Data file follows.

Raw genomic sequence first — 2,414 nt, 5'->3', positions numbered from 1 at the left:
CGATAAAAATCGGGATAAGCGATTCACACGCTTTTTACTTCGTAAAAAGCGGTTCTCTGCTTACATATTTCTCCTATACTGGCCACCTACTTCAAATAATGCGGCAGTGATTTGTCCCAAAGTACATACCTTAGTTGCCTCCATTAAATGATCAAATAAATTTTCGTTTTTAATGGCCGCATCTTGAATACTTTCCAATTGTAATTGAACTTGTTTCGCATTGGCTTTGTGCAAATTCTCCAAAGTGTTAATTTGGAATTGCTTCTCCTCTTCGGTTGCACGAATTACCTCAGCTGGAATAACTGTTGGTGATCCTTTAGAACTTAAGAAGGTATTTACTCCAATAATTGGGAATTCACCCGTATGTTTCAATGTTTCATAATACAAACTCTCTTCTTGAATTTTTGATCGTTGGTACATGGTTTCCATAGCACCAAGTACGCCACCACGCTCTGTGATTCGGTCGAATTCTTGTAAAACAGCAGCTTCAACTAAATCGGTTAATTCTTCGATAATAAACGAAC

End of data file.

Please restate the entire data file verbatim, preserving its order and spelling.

Raw genomic sequence first — 2,414 nt, 5'->3', positions numbered from 1 at the left:
CGATAAAAATCGGGATAAGCGATTCACACGCTTTTTACTTCGTAAAAAGCGGTTCTCTGCTTACATATTTCTCCTATACTGGCCACCTACTTCAAATAATGCGGCAGTGATTTGTCCCAAAGTACATACCTTAGTTGCCTCCATTAAATGATCAAATAAATTTTCGTTTTTAATGGCCGCATCTTGAATACTTTCCAATTGTAATTGAACTTGTTTCGCATTGGCTTTGTGCAAATTCTCCAAAGTGTTAATTTGGAATTGCTTCTCCTCTTCGGTTGCACGAATTACCTCAGCTGGAATAACTGTTGGTGATCCTTTAGAACTTAAGAAGGTATTTACTCCAATAATTGGGAATTCACCCGTATGTTTCAATGTTTCATAATACAAACTCTCTTCTTGAATTTTTGATCGTTGGTACATGGTTTCCATAGCACCAAGTACGCCACCACGCTCTGTGATTCGGTCGAATTCTTGTAAAACAGCAGCTTCAACTAAATCGGTTAATTCTTCGATAATAAACGAAC